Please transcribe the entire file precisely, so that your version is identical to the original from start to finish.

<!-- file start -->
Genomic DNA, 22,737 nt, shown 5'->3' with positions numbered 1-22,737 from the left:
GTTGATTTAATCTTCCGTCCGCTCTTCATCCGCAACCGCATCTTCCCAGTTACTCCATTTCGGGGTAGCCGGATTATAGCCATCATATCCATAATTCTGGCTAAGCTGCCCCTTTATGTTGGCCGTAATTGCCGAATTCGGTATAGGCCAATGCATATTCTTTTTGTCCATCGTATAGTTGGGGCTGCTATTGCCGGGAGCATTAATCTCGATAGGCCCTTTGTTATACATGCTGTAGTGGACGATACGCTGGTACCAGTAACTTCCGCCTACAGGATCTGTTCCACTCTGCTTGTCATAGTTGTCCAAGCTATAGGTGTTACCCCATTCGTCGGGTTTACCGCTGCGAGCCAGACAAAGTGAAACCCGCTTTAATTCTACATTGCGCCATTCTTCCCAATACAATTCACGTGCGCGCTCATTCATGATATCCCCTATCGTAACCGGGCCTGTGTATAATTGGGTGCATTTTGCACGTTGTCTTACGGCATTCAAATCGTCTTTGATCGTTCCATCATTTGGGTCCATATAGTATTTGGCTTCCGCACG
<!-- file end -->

Genomic DNA, 22,737 nt, shown 5'->3' with positions numbered 1-22,737 from the left:
GTTGATTTAATCTTCCGTCCGCTCTTCATCCGCAACCGCATCTTCCCAGTTACTCCATTTCGGGGTAGCCGGATTATAGCCATCATATCCATAATTCTGGCTAAGCTGCCCCTTTATGTTGGCCGTAATTGCCGAATTCGGTATAGGCCAATGCATATTCTTTTTGTCCATCGTATAGTTGGGGCTGCTATTGCCGGGAGCATTAATCTCGATAGGCCCTTTGTTATACATGCTGTAGTGGACGATACGCTGGTACCAGTAACTTCCGCCTACAGGATCTGTTCCACTCTGCTTGTCATAGTTGTCCAAGCTATAGGTGTTACCCCATTCGTCGGGTTTACCGCTGCGAGCCAGACAAAGTGAAACCCGCTTTAATTCTACATTGCGCCATTCTTCCCAATACAATTCACGTGCGCGCTCATTCATGATATCCCCTATCGTAACCGGGCCTGTGTATAATTGGGTGCATTTTGCACGTTGTCTTACGGCATTCAAATCGTCTTTGATCGTTCCATCATTTGGGTCCATATAGTATTTGGCTTCCGCACG